# List.Product

## Understanding List.Product Function

Before we dive into the M code, let’s understand the List.Product function in Power Query. The List.Product function takes two or more lists as inputs. It then multiplies the items in each of the lists and returns the product of all the items.

For example, let’s say we have two lists: “ListA” with 2, 4, and 6 as its items, and “ListB” with 3, 5, and 7 as its items. The List.Product function will multiply 2 x 3, 4 x 5, and 6 x 7, and then return the product of these three results: 2 x 3 x 4 x 5 x 6 x 7 = 2520.

## The M Code Behind List.Product Function

Now that we understand what the List.Product function does, let’s take a closer look at the M code behind this function. The M code behind the List.Product function is:

(List1 as list, List2 as list, optional Lists as list) =>

List.Accumulate(

List.Combine({List1, List2} & Lists),

1,

(state, current) => state current

)

``` Let's break down this code to understand how it works. Inputs The List.Product function takes two or more lists as inputs. These inputs are represented by the parameters "List1", "List2", and "optional Lists". The "optional Lists" parameter is optional, which means that we can pass any number of additional lists to the function. List.Combine Function The List.Combine function is used to combine all the lists passed to the function. This function takes a list of lists as its input and returns a single list that contains all the items in the input lists. In the M code for the List.Product function, the List.Combine function is used to combine the two input lists ("List1" and "List2") and any additional lists passed to the function ("Lists"). ```

List.Combine({List1, List2} & Lists)

``` The "&" operator is used to concatenate the two lists ("List1" and "List2") with any additional lists passed to the function ("Lists"). List.Accumulate Function The List.Accumulate function is used to iterate over the list of combined items and multiply them together. This function takes three arguments: 1. The list of items to iterate over 2. The initial state (in this case, 1) 3. The function that performs the iteration (in this case, multiplying the state and the current item together) ```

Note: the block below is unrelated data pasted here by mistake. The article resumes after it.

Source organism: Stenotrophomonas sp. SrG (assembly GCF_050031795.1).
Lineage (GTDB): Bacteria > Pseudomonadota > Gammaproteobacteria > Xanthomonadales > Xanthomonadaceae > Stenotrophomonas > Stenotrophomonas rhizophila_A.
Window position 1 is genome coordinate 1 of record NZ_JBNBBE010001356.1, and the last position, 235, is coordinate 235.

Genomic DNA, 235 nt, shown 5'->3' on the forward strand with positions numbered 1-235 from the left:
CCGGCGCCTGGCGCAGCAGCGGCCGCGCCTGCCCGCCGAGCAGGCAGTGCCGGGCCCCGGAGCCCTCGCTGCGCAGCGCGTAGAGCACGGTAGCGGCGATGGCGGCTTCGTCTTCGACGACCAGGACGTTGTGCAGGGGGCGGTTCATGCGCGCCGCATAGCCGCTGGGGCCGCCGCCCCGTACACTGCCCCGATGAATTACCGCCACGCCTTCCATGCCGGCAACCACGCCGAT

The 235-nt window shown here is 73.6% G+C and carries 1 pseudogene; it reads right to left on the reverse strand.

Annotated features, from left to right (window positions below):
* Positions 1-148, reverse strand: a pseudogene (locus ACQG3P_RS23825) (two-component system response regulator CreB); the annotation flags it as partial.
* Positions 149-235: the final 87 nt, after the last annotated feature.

List.Accumulate(

List.Combine({List1, List2} & Lists),

1,

(state, current) => state current

)

``` The List.Accumulate function returns the final result of the iteration, which is the product of all the items in the input lists. In summary, the List.Product function in Power Query takes two or more lists as inputs and returns the product of all the items in the lists. The M code behind this function uses the List.Combine and List.Accumulate functions to combine the input lists and iterate over the combined items, multiplying them together to get the final result. Understanding the M code behind the List.Product function can help you to better understand how it works and how to use it effectively in your data transformation and analysis projects. Power Query and M Training Courses by G Com Solutions (0800 998 9248) Power Query and M Intensive Training Course £1,050.00 – £26,550.00 Select optionsContinue Loading Done Power Query and M Introduction £395.00 – £9,750.00 Select optionsContinue Loading Done Power Query and M Intermediate £395.00 – £9,750.00 Select optionsContinue Loading Done Power Query and M Advanced £395.00 – £9,750.00 Select optionsContinue Loading Done Upcoming Courses Contact Us Subject Your Name (required) Company/Organisation Email (required) Telephone Training Course(s) Power BI Intensive TrainingPower BI introduction Power BI IntermediatePower BI AdvancedDAXPower Query MPower BI CertificationPower BI AdministrationPower PlatformPower AutomatePower AppsOTHER Your Message Upload Example Document(s) (Zip multiple files) ```
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